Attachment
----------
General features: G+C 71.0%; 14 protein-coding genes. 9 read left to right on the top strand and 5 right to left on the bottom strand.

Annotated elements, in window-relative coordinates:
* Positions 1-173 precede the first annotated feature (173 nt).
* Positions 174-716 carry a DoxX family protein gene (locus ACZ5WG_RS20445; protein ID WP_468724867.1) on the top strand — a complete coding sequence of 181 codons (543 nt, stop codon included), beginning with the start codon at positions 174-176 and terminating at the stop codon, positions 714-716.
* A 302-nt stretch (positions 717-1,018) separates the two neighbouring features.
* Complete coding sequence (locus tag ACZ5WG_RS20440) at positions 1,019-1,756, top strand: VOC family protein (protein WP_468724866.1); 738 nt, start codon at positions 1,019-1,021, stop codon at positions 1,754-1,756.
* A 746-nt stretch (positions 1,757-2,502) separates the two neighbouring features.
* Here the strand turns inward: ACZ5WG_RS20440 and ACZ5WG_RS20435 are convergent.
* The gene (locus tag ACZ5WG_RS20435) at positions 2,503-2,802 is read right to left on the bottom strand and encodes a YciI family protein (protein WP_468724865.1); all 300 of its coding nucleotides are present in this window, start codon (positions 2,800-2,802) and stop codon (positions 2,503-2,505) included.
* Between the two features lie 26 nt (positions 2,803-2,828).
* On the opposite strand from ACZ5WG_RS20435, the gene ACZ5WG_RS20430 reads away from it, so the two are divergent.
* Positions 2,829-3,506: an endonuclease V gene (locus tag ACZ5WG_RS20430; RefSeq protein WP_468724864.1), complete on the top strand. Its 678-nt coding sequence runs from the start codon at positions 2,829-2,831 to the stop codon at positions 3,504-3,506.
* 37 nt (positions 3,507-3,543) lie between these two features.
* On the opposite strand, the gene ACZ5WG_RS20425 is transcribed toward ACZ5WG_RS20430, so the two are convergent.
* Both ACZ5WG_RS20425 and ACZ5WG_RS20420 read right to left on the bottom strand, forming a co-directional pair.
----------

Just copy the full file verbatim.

General features: G+C 71.0%; 14 protein-coding genes. 9 read left to right on the top strand and 5 right to left on the bottom strand.

Annotated elements, in window-relative coordinates:
* Positions 1-173 precede the first annotated feature (173 nt).
* Positions 174-716 carry a DoxX family protein gene (locus ACZ5WG_RS20445; protein ID WP_468724867.1) on the top strand — a complete coding sequence of 181 codons (543 nt, stop codon included), beginning with the start codon at positions 174-176 and terminating at the stop codon, positions 714-716.
* A 302-nt stretch (positions 717-1,018) separates the two neighbouring features.
* Complete coding sequence (locus tag ACZ5WG_RS20440) at positions 1,019-1,756, top strand: VOC family protein (protein WP_468724866.1); 738 nt, start codon at positions 1,019-1,021, stop codon at positions 1,754-1,756.
* A 746-nt stretch (positions 1,757-2,502) separates the two neighbouring features.
* Here the strand turns inward: ACZ5WG_RS20440 and ACZ5WG_RS20435 are convergent.
* The gene (locus tag ACZ5WG_RS20435) at positions 2,503-2,802 is read right to left on the bottom strand and encodes a YciI family protein (protein WP_468724865.1); all 300 of its coding nucleotides are present in this window, start codon (positions 2,800-2,802) and stop codon (positions 2,503-2,505) included.
* Between the two features lie 26 nt (positions 2,803-2,828).
* On the opposite strand from ACZ5WG_RS20435, the gene ACZ5WG_RS20430 reads away from it, so the two are divergent.
* Positions 2,829-3,506: an endonuclease V gene (locus tag ACZ5WG_RS20430; RefSeq protein WP_468724864.1), complete on the top strand. Its 678-nt coding sequence runs from the start codon at positions 2,829-2,831 to the stop codon at positions 3,504-3,506.
* 37 nt (positions 3,507-3,543) lie between these two features.
* On the opposite strand, the gene ACZ5WG_RS20425 is transcribed toward ACZ5WG_RS20430, so the two are convergent.
* Both ACZ5WG_RS20425 and ACZ5WG_RS20420 read right to left on the bottom strand, forming a co-directional pair.